Programming libraries / languages to learn in 2017

January 9, 2017 by JavaScript   PHP   TypeScript   Angular   Opinion  

Don't you think it is very presumptuous when you see these new years posts, claiming some kind of clairvoyance? Like I can possibly tell you what to focus on in the new year career wise, when meantime back at the ranch I can barely master a belt buckle?

Broken Crystal Ball

Anyway. let me have a look at my crystal ball Winking smile

PHP 7.x

Statistically speaking PHP is the most popular web programming language (around 80% of websites at the time of writing this post).

If you're already using older versions of PHP, you might seriously want to consider migrating to PHP 7.x as soon as possible (don't even wipe your ass, just get up and go), the guys already started dropping support for the PHP 5.6.x base (and you're still crying about magic quotes).

Yes I know, PHP 7.x has barely been released and there is likely some kind of doomsday bug somewhere in the codebase, but hey, no guts no glory.

Jokes aside though, I really like what I am seeing, have a look at my migration post over here.

Pretty Hot Programmer


Yet another programming language Anders Hejlsberg had a hand in at Microsoft, embraced by Google, Facebook etc.

Never heard of it? Well, I am glad to hear that you've recovered from your coma (while you were gone, the States elected its first black president and subsequently its first orange one as well, the dinosaurs also went extinct about 65 million years ago, so you don't need to hide under your rock anymore).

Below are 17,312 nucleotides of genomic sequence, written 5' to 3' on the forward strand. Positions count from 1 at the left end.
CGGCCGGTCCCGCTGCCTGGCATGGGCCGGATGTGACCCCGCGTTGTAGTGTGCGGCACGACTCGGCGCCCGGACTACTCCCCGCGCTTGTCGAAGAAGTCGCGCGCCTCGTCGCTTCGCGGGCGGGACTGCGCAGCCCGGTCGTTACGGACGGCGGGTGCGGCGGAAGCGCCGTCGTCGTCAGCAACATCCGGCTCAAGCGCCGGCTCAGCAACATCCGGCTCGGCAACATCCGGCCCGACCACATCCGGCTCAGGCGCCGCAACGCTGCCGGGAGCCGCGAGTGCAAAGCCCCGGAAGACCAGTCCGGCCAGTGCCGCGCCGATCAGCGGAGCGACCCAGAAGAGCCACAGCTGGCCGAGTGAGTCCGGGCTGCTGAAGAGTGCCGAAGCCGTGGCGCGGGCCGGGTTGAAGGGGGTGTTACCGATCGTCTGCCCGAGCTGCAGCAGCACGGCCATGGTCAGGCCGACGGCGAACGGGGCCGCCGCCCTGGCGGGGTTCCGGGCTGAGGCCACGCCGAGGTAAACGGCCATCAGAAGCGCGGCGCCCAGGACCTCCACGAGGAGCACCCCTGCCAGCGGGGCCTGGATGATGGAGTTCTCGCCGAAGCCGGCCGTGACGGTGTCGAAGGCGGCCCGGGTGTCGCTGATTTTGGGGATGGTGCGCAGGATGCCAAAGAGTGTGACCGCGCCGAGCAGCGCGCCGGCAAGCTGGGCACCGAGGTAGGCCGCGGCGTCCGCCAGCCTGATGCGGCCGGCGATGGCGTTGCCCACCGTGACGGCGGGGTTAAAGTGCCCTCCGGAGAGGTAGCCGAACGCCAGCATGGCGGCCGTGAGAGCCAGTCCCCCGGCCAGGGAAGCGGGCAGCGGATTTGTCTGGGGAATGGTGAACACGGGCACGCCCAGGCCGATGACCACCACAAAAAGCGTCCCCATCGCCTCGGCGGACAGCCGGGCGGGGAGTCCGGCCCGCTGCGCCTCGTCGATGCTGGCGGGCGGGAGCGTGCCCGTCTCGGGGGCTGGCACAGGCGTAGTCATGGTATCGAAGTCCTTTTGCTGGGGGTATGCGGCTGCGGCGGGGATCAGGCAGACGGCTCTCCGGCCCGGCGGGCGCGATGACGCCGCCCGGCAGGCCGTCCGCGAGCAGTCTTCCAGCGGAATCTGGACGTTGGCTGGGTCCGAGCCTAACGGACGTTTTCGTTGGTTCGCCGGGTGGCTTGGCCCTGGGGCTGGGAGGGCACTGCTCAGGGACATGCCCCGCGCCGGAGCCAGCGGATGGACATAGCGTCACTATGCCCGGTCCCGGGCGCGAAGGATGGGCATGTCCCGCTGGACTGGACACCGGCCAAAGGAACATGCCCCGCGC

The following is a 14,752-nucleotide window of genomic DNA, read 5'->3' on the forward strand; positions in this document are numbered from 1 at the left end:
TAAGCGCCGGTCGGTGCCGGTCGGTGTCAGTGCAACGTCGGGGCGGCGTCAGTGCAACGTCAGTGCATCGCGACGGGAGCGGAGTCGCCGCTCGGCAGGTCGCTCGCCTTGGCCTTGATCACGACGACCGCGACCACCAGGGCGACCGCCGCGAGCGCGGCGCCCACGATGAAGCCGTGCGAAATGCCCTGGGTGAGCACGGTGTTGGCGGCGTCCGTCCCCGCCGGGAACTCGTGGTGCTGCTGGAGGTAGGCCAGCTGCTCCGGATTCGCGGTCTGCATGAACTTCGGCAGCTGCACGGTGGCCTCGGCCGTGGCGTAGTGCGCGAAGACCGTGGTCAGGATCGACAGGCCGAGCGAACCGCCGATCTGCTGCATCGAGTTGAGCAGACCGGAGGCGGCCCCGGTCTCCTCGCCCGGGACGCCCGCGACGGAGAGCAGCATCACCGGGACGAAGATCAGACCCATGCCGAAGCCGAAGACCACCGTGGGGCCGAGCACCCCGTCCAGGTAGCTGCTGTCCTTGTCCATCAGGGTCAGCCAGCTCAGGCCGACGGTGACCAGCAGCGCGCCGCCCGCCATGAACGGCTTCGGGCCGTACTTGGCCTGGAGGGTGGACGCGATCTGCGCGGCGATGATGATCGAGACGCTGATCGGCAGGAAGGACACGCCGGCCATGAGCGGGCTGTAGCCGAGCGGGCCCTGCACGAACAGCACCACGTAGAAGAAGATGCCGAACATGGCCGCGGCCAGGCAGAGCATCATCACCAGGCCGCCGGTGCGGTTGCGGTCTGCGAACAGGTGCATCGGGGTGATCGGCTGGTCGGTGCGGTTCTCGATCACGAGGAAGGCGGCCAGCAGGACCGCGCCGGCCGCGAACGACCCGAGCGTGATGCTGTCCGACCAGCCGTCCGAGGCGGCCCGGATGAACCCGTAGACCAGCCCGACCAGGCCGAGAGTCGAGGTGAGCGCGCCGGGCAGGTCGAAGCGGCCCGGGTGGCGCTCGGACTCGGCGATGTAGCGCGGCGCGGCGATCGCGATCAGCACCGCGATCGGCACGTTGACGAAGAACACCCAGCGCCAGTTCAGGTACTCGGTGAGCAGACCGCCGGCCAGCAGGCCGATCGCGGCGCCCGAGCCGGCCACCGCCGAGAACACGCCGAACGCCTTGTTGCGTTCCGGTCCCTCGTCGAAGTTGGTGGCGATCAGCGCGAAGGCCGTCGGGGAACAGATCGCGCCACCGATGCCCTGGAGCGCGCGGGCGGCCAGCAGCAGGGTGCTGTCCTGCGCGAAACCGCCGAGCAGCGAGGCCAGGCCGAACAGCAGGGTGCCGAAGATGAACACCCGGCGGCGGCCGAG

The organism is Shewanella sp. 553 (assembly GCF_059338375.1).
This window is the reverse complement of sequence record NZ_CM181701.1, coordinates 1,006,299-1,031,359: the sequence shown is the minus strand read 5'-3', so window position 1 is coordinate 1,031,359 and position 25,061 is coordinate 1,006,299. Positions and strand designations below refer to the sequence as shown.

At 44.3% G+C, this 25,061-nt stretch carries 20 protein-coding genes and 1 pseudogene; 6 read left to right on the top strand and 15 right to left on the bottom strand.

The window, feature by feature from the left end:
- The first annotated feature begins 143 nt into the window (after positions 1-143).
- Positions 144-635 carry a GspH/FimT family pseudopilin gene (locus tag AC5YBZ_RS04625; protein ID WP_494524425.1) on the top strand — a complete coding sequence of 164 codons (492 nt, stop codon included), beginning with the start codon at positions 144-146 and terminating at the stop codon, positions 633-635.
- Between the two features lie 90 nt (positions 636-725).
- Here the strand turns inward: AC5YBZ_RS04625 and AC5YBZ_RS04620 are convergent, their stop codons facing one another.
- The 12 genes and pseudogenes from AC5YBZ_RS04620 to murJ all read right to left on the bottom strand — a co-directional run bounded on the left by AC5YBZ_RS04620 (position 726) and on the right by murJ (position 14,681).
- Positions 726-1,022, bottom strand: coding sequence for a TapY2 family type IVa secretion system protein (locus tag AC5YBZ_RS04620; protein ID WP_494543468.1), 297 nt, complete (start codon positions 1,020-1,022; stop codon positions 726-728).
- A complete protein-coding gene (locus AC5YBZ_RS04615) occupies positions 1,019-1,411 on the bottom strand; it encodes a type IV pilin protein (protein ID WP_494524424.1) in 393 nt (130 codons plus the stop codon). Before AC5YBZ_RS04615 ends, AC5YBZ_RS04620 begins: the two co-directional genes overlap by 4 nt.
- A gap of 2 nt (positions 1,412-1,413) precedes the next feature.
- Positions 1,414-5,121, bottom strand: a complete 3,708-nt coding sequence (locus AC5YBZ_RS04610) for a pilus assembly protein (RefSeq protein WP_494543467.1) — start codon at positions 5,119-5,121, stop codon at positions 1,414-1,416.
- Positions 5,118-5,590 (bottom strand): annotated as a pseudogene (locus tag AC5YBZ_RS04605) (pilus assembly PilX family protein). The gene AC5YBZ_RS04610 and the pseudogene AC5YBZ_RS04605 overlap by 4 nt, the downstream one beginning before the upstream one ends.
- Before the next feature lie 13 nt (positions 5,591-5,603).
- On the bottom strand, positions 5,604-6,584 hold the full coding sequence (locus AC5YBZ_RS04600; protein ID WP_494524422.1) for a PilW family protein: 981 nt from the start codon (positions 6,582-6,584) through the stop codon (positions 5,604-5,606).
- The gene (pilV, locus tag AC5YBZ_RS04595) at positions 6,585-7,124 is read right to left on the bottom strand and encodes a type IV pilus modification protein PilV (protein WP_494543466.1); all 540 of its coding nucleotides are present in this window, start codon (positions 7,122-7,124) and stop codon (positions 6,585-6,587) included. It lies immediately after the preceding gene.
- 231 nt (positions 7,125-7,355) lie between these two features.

It is a strict superset of JavaScript, and adds optional static typing and class-based object-oriented programming to the language - transcompiles to JavaScript.

If you're interested in writing more robust client side code, definitely check this out.

Angular 2.x

Brought to you by the guys at Google, the previous version proved to be quite popular.

The latest incarnation of this framework was released in October last year (2016), though there are some minor similarities, it is quite different than its predecessor.

A component based approach was followed (similar to React) and apparently a lot more performant than previous versions (though I didn't see any benchmarks yet).

The framework itself was written in TypeScript, you are however not forced to use TypeScript in your project, you can just as easily use JavaScript, it is however recommended to use TypeScript in conjunction with this framework.

feelings about angularjs over time


Brought to you by the guys at Facebook and Instagram, this comes in two flavours, React Native and ReactJS (or just plain React).

React Native allows you to write native mobile applications using JavaScript and the React Framework, while ReactJS is used to build web interfaces (component based approach).

I didn't get a chance to play with React yet, but I am definitely going to makes some time this year to complete a few pet projects in it.

Bootstrap 4.x

Arguably the most popular HTML/CSS/JS framework for developing responsive, mobile first projects on the web, originally developed by twitter (called twitter blueprint), this frontend framework is entering its 4th major version (currently in Alpha).

If you're already using bootstrap (like I am), have a look at the migration guide over here.


Similar to bootstrap, the guys at W3Schools recently released their own HTML/CSS framework.

What I love about this framework is how light weight it is (I am seriously considering rewriting the views for my website to use this framework rather than bootstrap) - it uses standards CSS only, no JavaScript whatsoever.


Any other technologies you would advise software developers to get into this year?

Don't be afraid to share it with us in the comment section.

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